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More than 120 people trapped on remote New York island after refusing to evacuate during Superstorm Sandy
- Rescue services have rescued 14 people in air evacuation, trying to figure out how to rescue other stranded households
- 12 houses have been washed away and 80 percent of remaining houses on the island have been damaged by storm
- Coastal Service said the devastation was the worst since a hurricane in 1938
- Dunes have flattened, beaches have been swept away and the coastline may have been permanently violated
- Electricity cables have failed and the water is several meters deep and high water is expected again this afternoon
- People use canoes to get around
At least 120 people are trapped on an island off New York City without power and contaminated water after ignoring the mandatory evacuation order before Superstorm Sandy hit.
Twelve oceanfront homes were swept away and officials said there was damage to 80 percent of the remaining homes on Fire Island, off Long Island’s south coast.
There are no reports of injuries from the narrow barrier island, but its small population is facing the worst devastation since the 1938 Long Island Express hurricane ravaged the northeast.
With rescue workers unable to land as the island’s marinas have been destroyed, the defiant residents of the popular summer resort are fortunate to have survived the storm that has killed 50 people so far.
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Devastation: A house is ripped from its foundations after Superstorm Sandy swept the Atlantique community on Fire Island
Wreck: The damage done to a house on the mile-long island, where 120 residents refused to evacuate
Shellshocked: Households on the small island struggle to repair damage and 14 have been rescued by helicopter
“We still have residents on Fire Island,” said Anthony Senft, a local Islp councilor. “We know that we have lost a number of houses. All city docks are under water at this point.”
The Coast Guard flew over the island to assess the damage and the fire service planned to remove the stranded residents.
A spokesman for the US National Parks Service said rangers are still trying to assess the damage but fear radical changes to the island’s geography after sand dunes are leveled and beaches swept away.
The Fire Island News Facebook page reported today: ‘The damage is extensive. Power lines have gone out. Houses are under water. Standing water is several meters deep with every walk. Another high tide is expected this afternoon.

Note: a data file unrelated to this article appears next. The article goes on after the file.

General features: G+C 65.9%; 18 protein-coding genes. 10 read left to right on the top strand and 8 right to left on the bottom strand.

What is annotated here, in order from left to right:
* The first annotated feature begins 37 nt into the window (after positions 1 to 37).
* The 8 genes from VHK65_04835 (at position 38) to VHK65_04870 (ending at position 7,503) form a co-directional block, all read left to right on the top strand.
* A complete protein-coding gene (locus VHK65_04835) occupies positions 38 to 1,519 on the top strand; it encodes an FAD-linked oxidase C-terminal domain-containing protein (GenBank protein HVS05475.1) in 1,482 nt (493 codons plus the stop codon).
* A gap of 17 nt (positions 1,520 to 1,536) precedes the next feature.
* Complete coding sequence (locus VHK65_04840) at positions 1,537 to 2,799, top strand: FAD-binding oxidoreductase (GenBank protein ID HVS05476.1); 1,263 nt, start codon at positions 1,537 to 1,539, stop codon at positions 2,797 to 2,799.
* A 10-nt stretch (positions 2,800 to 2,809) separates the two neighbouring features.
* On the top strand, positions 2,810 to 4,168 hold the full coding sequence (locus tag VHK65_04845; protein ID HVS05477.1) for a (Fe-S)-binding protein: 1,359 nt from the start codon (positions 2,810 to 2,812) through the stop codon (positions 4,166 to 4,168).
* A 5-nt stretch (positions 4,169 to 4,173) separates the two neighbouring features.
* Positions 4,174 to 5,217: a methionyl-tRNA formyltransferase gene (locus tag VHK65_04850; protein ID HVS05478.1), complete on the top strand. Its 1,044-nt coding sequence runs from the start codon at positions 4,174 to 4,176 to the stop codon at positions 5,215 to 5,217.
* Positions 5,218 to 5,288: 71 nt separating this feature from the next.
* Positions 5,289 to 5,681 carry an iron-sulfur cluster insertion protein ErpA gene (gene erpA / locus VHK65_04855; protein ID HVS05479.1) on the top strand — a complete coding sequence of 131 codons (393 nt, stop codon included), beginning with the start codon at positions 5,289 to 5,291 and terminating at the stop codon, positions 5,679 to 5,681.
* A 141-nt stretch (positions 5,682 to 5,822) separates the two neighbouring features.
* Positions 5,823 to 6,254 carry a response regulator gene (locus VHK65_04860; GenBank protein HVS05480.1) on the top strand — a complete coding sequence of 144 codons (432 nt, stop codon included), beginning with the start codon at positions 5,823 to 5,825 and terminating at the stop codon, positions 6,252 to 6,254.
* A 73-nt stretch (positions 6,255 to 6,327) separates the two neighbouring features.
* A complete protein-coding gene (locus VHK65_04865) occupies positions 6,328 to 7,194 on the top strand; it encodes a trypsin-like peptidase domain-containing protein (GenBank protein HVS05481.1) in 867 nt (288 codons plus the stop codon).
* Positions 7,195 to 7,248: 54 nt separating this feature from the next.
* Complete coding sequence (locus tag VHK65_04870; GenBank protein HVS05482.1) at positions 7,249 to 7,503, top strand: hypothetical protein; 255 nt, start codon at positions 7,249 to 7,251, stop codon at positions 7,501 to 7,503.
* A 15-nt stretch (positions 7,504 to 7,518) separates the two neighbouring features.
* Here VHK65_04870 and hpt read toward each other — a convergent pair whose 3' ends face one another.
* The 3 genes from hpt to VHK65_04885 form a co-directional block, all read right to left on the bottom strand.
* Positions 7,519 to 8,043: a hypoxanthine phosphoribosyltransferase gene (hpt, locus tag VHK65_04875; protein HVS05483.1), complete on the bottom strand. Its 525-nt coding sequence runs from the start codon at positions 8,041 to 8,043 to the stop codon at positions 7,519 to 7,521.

Severe storm: Men pass a flooded walkway on Fire Island and assess damage from fallen trees, overturned cars and downed power lines
Abandoned: Residents use canoes to escape their homes and get around the flooded island
“No one will really know the true extent of the damage until the water has receded enough to get by. At the moment some people use canoes.’
One of the residents who ignored the order to evacuate and stay at their property said she does not regret the decision to stay.
“The wind was wild,” Karen Boss said. “My house rocked, we headed toward the ocean – the waves were extremely high.
“When the high tide came into the bay, the water overflowed the boardwalk.”
As of yesterday morning, rescuers had helped 14 people from the island, which is south of Long Island, said Vanessa Baird-Streeter, communications director for Suffolk County.
Permanent damage: the coastline has been breached, dunes have flattened, beaches have been swept away and the coast has been eroded
The superstorm has devastated the east coast and four direct washovers have crashed over Fire Island.
The swell of the Atlantic Ocean covered the Great South Bay and slammed over the island, which is less than a mile wide and had a population of just 310 at the 2000 census.
Suffolk County Fire and Emergency Commissioner Joe Williams said it appeared most of the beaches and dunes were gone.
Southampton councilor Chris Nuzzi said there was two to six feet of sand along one main road because dunes had been pushed back and flattened, and others were strewn with rubble.
Much of the coastline has been severely eroded, according to news daybut may come back in the spring as part of a natural cycle.
Television images show the destruction on the coast of Fire Island
“This is probably the worst on my list in terms of the extent of damage,” said Oyster Bay Supervisor John Venditto, who is 63 and has lived in the city all his life. “It’s overwhelming. It’s absolutely devastating.
“For the first time, we had to send city personnel on search and rescue missions to take people to higher elevations.”
In the village of Mastic Beach on Brookhaven’s south shore, the air reeked of oil, as tanks overflowed as storm surges from homes in the flooded area of Narrow Bay. In Long Beach, sewage systems were overloaded and officials brought portable toilets to city residents.
Kings Point saw a storm surge of more than 14 feet, the third highest of all time.
Fire Island flood damage: Helicopter teams plan to rescue trapped residents
While authorities have yet to assess the damage caused by the washovers, at least one was so deep that it may have permanently breached the island, creating a gap between the ocean and the bay.
Chris Gardner, spokesman for the US Army Corps of Engineers, said local officials can call on his team for help if they are unable to repair any of the breaches.
The Suffolk County Fire and Rescue Team and the Air National Guard flew helicopters over the island to assess the damage.
The helicopter teams will also determine the best method of ultimately removing the humans from the island.
AERIAL IMAGES: Fire Island Floods where 120 people are locked up